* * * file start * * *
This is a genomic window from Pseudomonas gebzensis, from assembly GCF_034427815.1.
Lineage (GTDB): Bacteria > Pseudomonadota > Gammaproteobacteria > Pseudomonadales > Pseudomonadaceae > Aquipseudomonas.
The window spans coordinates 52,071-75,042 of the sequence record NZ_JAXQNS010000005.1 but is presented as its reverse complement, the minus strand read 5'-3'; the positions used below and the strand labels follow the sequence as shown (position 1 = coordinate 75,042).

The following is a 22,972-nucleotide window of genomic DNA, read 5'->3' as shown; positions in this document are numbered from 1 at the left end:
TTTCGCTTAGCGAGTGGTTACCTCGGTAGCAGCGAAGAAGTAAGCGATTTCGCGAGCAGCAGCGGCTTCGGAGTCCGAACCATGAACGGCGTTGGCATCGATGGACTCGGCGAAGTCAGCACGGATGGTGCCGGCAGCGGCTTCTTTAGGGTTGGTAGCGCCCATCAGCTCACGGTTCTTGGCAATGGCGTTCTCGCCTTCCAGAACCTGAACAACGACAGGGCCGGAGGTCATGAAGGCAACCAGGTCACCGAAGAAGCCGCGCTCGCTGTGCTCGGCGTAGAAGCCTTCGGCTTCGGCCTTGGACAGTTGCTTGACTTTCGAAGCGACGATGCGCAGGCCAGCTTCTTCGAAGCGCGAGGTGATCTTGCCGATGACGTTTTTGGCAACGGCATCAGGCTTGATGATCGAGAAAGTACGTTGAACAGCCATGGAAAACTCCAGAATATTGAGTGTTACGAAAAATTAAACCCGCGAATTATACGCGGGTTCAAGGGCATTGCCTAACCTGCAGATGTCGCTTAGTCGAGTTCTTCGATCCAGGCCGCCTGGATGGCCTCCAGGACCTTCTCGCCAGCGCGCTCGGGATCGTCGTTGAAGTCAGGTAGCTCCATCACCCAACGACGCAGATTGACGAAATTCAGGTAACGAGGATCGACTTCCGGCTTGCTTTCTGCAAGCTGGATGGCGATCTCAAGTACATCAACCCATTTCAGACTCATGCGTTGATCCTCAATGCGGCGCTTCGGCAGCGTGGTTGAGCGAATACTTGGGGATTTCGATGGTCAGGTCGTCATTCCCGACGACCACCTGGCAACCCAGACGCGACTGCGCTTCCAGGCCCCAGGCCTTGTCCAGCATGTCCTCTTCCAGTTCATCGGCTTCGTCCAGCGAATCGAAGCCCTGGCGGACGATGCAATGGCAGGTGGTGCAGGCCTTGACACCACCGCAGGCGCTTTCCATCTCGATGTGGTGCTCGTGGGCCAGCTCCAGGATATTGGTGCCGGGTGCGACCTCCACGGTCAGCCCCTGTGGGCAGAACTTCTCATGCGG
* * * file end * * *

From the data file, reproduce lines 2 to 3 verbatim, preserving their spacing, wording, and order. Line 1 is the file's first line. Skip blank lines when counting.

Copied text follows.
Lineage (GTDB): Bacteria > Pseudomonadota > Gammaproteobacteria > Pseudomonadales > Pseudomonadaceae > Aquipseudomonas.
The window spans coordinates 52,071-75,042 of the sequence record NZ_JAXQNS010000005.1 but is presented as its reverse complement, the minus strand read 5'-3'; the positions used below and the strand labels follow the sequence as shown (position 1 = coordinate 75,042).